Reimagining the English language from the point of view of Persian and other languages that Gould has translated from, Beautiful English defamiliarizes familiar poetic forms in order to move away from the notion of one correct English. The poems turn to the cultures and histories of Iran, Palestine, Syria, Chechnya, and Armenia to grapple with new ways of defining the self through language and in its encounter with others. Poems from this collection have appeared in Oxford Poetry, Poetry New Zealand, and Another Chicago Magazine. Read more about Gould and her work at . She can be found on Twitter and Medium @rrgould.

“These beautifully articulated pieces come to me as elegies, their sustained poignance pronounced in a language that transcends the very walls around which they seemed to have been crafted… [The poems are] hung up like frescoes made from stolen limestone in the manner of Palestinian workers waiting out the dawn so they could build to perpetuate their own occupation. The language employed in the poems is the language of longing that follows different patterns in breaking lines. I was touched by how much the narrator sees as well as by how much is held back.”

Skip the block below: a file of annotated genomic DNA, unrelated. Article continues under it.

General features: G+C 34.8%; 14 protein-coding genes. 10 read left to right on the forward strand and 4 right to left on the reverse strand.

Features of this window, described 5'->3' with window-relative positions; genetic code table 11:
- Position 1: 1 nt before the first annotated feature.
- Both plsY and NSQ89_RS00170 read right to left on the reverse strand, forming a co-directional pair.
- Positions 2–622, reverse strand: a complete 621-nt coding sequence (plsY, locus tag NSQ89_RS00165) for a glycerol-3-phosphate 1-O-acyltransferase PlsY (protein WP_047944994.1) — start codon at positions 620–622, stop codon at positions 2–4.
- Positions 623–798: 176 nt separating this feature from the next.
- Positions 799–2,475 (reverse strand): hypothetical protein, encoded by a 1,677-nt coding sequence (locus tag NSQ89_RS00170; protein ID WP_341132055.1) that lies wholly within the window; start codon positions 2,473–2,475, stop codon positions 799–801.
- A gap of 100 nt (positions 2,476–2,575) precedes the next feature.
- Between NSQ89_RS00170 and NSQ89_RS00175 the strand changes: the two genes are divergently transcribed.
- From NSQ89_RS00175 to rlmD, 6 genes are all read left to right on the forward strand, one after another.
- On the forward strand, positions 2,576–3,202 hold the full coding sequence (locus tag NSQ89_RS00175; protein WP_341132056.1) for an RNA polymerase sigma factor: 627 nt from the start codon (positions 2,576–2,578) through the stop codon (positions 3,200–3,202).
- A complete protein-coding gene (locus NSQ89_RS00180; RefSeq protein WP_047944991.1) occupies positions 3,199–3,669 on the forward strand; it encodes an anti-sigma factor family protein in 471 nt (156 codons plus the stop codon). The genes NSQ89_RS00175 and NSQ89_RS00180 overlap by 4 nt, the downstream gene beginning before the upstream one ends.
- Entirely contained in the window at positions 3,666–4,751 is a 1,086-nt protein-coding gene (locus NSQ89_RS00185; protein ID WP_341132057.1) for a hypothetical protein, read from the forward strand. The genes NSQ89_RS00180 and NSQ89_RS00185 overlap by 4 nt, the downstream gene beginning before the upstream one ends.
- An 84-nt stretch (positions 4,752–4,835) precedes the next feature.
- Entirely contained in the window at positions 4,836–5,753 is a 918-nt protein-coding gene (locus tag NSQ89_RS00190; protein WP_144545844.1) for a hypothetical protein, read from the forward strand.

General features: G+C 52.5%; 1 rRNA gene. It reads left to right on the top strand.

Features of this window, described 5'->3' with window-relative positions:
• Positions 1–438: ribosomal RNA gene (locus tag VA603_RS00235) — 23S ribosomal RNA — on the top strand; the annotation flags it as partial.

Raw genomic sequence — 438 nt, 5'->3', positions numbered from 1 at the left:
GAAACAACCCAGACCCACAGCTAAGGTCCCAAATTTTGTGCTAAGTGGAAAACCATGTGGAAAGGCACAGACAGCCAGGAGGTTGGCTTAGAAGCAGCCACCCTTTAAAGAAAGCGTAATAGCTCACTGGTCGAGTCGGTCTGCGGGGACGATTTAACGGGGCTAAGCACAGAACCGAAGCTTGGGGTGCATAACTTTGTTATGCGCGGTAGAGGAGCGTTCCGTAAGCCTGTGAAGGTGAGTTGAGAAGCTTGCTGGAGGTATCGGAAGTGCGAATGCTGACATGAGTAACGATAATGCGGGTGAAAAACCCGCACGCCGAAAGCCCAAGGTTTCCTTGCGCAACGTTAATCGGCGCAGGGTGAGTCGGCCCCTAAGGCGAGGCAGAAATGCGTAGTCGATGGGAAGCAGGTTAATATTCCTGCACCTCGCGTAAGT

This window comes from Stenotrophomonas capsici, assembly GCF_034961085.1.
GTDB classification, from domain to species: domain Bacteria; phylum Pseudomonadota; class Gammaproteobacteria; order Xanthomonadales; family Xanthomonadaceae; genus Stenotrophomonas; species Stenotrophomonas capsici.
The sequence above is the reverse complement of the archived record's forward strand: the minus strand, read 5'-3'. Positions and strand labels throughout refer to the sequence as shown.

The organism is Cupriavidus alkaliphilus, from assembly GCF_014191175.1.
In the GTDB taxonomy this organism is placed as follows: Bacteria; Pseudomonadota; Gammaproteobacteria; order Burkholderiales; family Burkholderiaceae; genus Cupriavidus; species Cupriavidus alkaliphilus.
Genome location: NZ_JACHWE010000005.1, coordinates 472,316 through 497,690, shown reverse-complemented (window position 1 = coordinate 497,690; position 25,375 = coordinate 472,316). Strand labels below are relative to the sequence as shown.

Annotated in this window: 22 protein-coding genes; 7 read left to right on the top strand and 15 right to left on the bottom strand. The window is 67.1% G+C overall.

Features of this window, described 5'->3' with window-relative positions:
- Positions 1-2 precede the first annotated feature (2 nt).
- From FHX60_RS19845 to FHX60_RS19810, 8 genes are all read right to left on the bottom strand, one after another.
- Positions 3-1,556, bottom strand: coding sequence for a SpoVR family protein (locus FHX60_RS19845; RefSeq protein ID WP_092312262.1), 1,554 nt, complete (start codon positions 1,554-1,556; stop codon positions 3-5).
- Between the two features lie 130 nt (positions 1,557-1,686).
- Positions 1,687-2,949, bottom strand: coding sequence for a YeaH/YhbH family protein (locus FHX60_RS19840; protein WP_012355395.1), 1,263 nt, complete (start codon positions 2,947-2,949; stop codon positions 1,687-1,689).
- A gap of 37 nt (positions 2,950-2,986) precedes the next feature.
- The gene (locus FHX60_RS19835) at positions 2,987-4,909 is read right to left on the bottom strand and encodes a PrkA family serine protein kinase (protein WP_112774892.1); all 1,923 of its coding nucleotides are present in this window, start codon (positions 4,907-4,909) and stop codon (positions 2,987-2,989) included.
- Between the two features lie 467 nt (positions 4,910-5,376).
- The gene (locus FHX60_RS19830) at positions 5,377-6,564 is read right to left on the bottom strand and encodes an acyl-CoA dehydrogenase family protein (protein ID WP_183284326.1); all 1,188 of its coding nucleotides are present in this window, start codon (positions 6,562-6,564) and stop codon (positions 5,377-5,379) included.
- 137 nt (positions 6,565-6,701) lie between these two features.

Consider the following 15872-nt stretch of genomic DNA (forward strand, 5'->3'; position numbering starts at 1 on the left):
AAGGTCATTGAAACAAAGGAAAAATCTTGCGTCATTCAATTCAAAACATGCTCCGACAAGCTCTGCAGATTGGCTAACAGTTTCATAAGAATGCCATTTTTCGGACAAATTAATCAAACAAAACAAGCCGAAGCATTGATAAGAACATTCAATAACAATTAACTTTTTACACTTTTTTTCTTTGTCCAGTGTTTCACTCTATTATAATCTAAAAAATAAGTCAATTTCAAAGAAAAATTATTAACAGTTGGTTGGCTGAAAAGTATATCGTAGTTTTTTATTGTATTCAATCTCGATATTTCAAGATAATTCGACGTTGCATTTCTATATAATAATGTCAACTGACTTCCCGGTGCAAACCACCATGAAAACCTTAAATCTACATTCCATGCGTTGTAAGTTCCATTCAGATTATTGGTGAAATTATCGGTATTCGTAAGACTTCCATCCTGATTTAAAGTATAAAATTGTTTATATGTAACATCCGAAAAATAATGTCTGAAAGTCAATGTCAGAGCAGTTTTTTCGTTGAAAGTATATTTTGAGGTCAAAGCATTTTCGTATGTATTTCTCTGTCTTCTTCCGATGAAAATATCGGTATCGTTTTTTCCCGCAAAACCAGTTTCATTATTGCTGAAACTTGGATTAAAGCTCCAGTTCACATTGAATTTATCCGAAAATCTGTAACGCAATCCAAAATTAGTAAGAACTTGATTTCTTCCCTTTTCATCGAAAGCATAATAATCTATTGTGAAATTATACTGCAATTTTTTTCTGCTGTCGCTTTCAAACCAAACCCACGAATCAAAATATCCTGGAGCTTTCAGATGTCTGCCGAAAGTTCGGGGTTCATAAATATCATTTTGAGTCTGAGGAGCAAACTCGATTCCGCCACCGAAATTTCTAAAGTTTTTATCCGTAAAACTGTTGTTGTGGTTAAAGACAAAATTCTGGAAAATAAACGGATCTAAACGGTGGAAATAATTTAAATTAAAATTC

— Sabyasachi (Sachi) Nag, author of Bloodlines (2006) and Could You Please, Please Stop Singing? (2016)

“In these scrupulously observed yet passionate poems, Rebecca Ruth Gould demonstrates how love—self-possessed and stubborn—transcends the bounds of language, culture and state repression. Gould is a real poet and a real find. Cogent and memorable, her poems have a rare power to move the reader.”

— David Cooke, The High Window

“Rebecca Ruth Gould’s poems have the power to penetrate that ‘veil’ which separates the physical from the spiritual. Their words transcend the reader spiritually into ecstatic realms of reality. They bestow brief glimpses through that ever-frustrating ‘veil’ of physicality which binds us to our lower natures and earthly limitations.”

–Michael Hathaway, Chiron Review